Eastbound begin by turning south off the freeway at Exit 261 and driving south to the far edge of Beowawe. Go across the railroad tracks and take the graveled road east. About two miles along you’ll see a large white cross on a little knoll. Railroad workers working nearby discovered the grave of a victim of the Humboldt Trail at a peaceful bend in the river. A stone inscribed with the name Lucinda Duncan prompted the sentimental railroaders to christen it “the maiden’s grave” and to maintain it over the years as the shrine to a departed child. Later, when the tracks were realigned, the grave was relocated to its present site.
Subsequent research has determined that Lucinda Duncan was past 70 when she expired here — whether that makes her fate more or less touching is for you to decide.
Over the years Lucinda’s grave has provided a nexus for other burials from Beowawe and the nearby ranches, and there is now an attractive and individualistic collection of markers here beneath the great white cross.
As you continue east you’ll encounter grazing cattle, and perhaps some cowboys out riding the range. You’ll cross the river on a one-lane bridge, you’ll find a sandy-beached swimming hole much favored by the local folks, and pass a coal mine conveniently located at trackside. Eventually you’ll arrive at Palisade, once upon a time the northern terminus of the Eureka & Palisade Railroad, and from here you’re only a few minutes away from Nevada 278; turn north ten miles to Carlin and return to the freeway.
If you’re coming from the east, turn south at Carlin onto Nevada 278 south toward Eureka, take the Palisade turnoff and you’re on the road to Beowawe.
Overheard at the Gallery Bar in Elko: “Kindness is more important than wisdom, Billy, and when you recognize this you’ll have taken your first step on the road to wisdom.”
The 2017 Rural RoundUp, the annual conclave of Nevada’s non-metro tourism activists, was held over three days in Elko last week. The event is a curious amalgam of leading edge workshops and professional presentations in a setting reminiscent of a family reunion. Although there are newcomers every year, many of the participants have attended previous RoundUps in small cities around the state, some have attended most of them and a precious few have attended all 27.
Topics for elucidation included Using social media to market rural attractions, events and destinations; Outdoor adventuring in rural Nevada; how to become a better photographer and how to create promotional videos for Youtube. One of the most interesting was about an ambitious new program to develop an Off-Highway Vehicle app for US 50 from Dayton to Great Basin National Park. It will provide GPS-based trail maps for riders to use on their cell phones so they can find the trails and use them with ease.
There were also a few socializing/networking events; an opening reception at the Western Folklife Center was highlighted by cowboy poets Waddie Mitchell and Richard Elloyan, a wine/beer-tasting prior to the Awards Banquet the next night showcased the products of the Sanders Family Winery in Pahrump and Ruby Mountain Brewing company in Wells.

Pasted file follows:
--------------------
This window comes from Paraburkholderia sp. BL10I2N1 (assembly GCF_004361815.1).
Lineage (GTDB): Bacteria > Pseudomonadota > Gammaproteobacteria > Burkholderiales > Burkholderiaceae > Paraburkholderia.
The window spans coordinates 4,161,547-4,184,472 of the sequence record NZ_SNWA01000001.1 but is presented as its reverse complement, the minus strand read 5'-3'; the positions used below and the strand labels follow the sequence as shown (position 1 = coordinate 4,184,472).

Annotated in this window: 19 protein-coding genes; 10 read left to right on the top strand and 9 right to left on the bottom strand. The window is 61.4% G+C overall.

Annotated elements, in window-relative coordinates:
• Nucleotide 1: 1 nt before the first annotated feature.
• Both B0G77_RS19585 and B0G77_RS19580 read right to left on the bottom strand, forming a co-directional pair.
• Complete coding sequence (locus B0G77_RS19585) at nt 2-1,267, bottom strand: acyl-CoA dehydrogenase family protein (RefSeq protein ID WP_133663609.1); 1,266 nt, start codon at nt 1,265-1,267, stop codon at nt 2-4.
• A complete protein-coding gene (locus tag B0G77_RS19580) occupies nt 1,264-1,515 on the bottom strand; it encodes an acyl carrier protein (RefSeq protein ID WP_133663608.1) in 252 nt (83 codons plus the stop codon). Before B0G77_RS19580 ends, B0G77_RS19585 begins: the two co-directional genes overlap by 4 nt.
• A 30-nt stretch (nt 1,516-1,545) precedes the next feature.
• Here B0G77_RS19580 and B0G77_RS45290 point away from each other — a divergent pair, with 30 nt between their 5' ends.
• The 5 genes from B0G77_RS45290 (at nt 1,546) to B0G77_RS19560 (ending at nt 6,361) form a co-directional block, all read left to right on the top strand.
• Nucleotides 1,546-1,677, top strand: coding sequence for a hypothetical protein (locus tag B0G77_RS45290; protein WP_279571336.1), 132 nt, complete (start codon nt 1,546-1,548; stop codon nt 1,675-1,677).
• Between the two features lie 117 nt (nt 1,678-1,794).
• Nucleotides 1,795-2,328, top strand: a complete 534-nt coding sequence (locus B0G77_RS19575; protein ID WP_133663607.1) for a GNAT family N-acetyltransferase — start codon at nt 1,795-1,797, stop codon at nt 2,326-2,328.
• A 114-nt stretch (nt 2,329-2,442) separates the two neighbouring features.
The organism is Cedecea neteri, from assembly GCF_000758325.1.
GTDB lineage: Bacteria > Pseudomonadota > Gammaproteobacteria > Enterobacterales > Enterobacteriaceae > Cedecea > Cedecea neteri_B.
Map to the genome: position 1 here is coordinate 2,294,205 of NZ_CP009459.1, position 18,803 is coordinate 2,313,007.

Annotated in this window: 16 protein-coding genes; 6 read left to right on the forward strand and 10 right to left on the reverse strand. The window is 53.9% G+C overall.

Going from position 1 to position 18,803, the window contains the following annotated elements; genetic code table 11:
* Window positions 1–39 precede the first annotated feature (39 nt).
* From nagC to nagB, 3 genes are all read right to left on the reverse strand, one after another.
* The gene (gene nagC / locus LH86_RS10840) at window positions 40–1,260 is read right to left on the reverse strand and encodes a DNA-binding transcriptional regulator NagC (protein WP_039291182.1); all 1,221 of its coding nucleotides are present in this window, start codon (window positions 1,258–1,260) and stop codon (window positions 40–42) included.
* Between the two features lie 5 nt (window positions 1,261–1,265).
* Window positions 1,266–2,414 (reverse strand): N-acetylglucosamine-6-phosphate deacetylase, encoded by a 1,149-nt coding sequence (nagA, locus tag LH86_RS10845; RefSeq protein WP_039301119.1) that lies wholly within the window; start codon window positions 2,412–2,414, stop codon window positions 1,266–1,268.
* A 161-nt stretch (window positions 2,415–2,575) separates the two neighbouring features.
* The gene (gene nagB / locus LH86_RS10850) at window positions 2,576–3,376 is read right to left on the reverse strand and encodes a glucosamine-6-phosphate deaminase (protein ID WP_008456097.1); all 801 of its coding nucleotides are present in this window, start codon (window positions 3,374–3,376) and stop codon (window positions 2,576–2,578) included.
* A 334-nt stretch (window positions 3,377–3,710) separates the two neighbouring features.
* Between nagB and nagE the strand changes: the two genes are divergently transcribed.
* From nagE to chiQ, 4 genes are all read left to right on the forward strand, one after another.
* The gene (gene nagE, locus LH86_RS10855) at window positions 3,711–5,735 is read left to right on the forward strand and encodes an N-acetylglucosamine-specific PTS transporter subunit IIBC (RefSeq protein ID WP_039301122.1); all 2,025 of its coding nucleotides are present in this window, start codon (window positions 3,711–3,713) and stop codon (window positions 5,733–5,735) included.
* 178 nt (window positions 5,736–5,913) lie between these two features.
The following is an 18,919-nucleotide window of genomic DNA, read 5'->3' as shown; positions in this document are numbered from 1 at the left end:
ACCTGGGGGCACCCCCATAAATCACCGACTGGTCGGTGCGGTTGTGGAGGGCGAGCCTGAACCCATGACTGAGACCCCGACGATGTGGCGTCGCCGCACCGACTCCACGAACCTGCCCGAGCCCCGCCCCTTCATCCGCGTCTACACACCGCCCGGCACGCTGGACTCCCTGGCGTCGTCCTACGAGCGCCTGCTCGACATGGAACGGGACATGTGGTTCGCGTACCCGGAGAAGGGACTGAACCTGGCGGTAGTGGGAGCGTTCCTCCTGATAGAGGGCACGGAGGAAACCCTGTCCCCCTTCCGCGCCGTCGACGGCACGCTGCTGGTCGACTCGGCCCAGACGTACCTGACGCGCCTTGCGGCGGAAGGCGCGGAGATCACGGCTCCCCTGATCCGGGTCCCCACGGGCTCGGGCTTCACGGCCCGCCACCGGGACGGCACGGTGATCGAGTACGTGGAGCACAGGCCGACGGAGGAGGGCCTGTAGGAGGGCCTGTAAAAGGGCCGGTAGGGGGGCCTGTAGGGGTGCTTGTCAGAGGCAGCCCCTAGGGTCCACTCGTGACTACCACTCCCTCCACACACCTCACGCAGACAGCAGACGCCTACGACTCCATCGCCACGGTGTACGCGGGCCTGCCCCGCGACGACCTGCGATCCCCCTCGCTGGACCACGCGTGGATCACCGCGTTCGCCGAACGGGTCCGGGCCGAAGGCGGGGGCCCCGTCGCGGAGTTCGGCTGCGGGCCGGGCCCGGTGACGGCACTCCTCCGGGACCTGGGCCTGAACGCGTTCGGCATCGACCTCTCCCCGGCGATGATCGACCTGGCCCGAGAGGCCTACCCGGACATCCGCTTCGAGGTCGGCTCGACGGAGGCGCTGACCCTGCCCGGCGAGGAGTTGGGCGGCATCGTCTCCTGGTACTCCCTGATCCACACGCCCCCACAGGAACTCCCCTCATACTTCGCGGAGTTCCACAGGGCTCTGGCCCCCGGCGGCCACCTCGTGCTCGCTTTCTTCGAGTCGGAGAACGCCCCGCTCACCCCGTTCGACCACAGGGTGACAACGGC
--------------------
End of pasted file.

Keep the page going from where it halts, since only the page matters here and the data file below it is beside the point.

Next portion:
This is a great event for building awareness of the wonders of rural Nevada, and a relatively convenient way for folks from our far-flung towns and cities to learn from one another and from leading voices and visionaries of Tourism imported for the occasion.
Fifteen Years Ago in the NevadaGram
Two Great Museums on I-80:
The Humboldt Museum, Winnemucca
Take US 95 north across the river to this recently enlarged facility containing an exotic combination of artifacts from the pioneer west, prehistory and the early automobiles collected by Clarence Stoker.
This museum has been welcoming visitors since 1968, now after major expansions in 1982 and 1999 it’s a major attraction on East Idaho Street. The astonishing Wanamaker Wildlife Wing displays more than 200 stuffed animals.
Entertainment over the three days was provided by Mom Nature. She pulled out all the stops: snow, sunshine, sleet, sunshine, cold wind, sunshine, hail, ice, black clouds and sunshine in an endless riff, winter’s grand finale.
The most memorable moment of the event for me was when I introduced Bob Perchetti, from Tonopah, to Wayne Cameron from Ely. “Have you two met?” I enquired helpfully. It turns out they’d played high school basketball against each other and had been friends for more than 50 years. Does that tell you anything about rural Nevada?
Beyond the boundaries of the Elko Convention Center we found some interesting goings-on in Elko with the help of Doug Clarke, our Elko Correspondent. He pointed out the big fiberglas boots all over town, created by local and regional artists to give people something to talk about. The boot at left was painted by Ron Artaud of Tuscarora and is scuffing the gravel outside the entrance to the Elko Convention Center.
And then Odeh’s Mediterranean, the new restaurant on 11th street serving a Mediterranean menu. Oh boy, really good! And not only is the food good, it adds to Elko’s increasingly well-deserved cosmopolitan image.